"You are very beautiful. And you have a beautiful body."

She sat on the edge of her chair and splashed her feet in the water. "Let's go for a swim."

"I, uh, I'm not really in the mood."

"Come on, Mitch. I love the water."

"Go ahead. I'll watch."

She knelt beside him in the sand and faced him, niches away. In slow motion, she reached behind her neck. She unhooked her bikini top, and it fell off, very slowly. Her breasts, much larger now, lay on his left forearm. She handed it to him. "Hold this for me." It was soft and white and weighed less than a millionth of an ounce. He was paralyzed and the breathing, heavy and labored only seconds ago, had now ceased altogether.

She walked slowly into the water. The white string covered nothing from the rear. Her long, dark, beautiful hair hung to her waist. She waded knee deep, then turned to the beach.

"Come on, Mitch. The water feels great."

She flashed a brilliant smile and he could see it. He rubbed the bikini top and knew this would be his last chance to run. But he was dizzy and weak. Running would require more strength than he could possibly muster. He wanted to just sit and maybe she would go away. Maybe she would drown. Maybe the tide would suddenly materialize and sweep her out to sea.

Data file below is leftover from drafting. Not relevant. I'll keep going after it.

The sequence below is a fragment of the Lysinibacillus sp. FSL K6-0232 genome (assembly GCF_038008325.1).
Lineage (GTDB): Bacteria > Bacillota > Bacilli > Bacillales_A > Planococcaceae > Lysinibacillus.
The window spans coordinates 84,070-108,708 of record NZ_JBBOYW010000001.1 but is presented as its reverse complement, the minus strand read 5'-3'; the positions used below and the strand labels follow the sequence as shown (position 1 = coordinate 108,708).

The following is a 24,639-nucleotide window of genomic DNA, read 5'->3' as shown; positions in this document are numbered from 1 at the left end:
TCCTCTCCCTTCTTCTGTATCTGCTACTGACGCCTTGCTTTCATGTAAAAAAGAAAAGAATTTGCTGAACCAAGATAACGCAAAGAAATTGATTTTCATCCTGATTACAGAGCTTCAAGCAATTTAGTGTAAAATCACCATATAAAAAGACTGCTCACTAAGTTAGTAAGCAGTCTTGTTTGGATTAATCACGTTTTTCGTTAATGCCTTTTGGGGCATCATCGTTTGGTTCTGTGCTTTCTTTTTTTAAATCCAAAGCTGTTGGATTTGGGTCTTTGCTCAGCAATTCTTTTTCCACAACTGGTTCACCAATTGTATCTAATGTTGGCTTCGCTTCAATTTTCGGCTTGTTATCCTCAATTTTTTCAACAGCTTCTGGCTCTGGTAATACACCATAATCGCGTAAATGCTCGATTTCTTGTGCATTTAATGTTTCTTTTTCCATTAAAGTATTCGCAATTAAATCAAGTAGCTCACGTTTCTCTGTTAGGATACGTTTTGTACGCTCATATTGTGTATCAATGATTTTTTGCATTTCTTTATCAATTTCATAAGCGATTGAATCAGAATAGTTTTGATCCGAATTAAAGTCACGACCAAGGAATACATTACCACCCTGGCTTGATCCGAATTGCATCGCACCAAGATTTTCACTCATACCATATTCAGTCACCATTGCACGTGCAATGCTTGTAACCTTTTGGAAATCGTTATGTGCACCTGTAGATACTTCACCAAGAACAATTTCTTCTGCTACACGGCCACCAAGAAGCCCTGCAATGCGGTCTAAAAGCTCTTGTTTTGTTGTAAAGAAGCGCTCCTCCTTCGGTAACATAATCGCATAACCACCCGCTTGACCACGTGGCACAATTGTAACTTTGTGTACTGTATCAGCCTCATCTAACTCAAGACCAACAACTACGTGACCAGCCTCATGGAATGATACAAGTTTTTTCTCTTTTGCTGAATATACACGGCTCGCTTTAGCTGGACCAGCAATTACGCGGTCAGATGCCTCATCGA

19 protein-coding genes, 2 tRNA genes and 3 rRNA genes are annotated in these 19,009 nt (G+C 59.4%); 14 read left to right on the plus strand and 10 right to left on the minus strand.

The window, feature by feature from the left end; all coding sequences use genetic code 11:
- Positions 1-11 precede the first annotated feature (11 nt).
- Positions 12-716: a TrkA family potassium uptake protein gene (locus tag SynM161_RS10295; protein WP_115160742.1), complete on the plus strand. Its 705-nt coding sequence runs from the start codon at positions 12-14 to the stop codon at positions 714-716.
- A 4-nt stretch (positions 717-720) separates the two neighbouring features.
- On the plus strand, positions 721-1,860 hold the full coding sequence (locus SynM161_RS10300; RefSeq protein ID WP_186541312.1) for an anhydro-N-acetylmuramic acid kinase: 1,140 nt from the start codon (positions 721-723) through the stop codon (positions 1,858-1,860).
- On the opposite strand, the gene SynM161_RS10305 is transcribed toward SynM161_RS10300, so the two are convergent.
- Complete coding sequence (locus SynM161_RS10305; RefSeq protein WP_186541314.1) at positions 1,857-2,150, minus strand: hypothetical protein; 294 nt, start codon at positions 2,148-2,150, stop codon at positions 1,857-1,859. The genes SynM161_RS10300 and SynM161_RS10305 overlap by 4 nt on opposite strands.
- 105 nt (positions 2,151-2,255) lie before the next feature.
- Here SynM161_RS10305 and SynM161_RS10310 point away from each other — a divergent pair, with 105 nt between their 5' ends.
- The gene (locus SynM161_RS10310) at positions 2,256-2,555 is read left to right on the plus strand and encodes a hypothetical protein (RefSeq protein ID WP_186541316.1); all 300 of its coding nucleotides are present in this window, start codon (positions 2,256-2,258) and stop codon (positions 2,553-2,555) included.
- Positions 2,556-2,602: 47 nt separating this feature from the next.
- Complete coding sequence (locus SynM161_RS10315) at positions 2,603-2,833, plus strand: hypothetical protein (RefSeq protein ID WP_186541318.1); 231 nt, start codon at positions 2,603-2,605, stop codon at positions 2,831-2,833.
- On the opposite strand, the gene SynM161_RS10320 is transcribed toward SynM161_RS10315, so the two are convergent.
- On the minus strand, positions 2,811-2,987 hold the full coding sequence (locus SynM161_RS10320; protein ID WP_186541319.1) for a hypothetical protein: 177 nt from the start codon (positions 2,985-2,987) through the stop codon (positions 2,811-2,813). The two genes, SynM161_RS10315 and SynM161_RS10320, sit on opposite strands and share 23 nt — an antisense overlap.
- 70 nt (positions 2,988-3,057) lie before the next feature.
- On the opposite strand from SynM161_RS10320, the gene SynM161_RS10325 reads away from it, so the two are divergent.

"Come on, Mitch."

He removed his shirt and waded into the water. She watched him with a smile, and when he reached her, she took his hand and led him to deeper water. She locked her hands around his neck, and they kissed. He found the strings. They kissed again.

She stopped abruptly and, without speaking, started for the beach. He watched her. She sat on the sand, between the two chairs, and removed the rest of her bikini. He ducked under the water and held his breath for an eternity. When he surfaced, she was reclining, resting on her elbows in the sand. He surveyed the beach and, of course, saw no one. At that precise instant, the moon, ducked behind another cloud. There was not a boat or a catamaran or a dinghy or a swimmer or a snorkeler or anything or anybody moving on the water.

"I can't do this," he muttered through clenched teeth. "What did you say, Mitch?"

"I can't do this!" he yelled. "But I want you."

"I can't do it."

"Come on, Mitch. No one will ever know." No one will ever know. No one will ever know. He walked slowly toward her. No one will ever know.

There was complete silence in the rear of the taxi as the lawyers rode into Georgetown. They were late. They had overslept and missed breakfast. Neither felt particularly well. Avery looked especially haggard. His eyes were bloodshot and his face was pale. He had not shaved.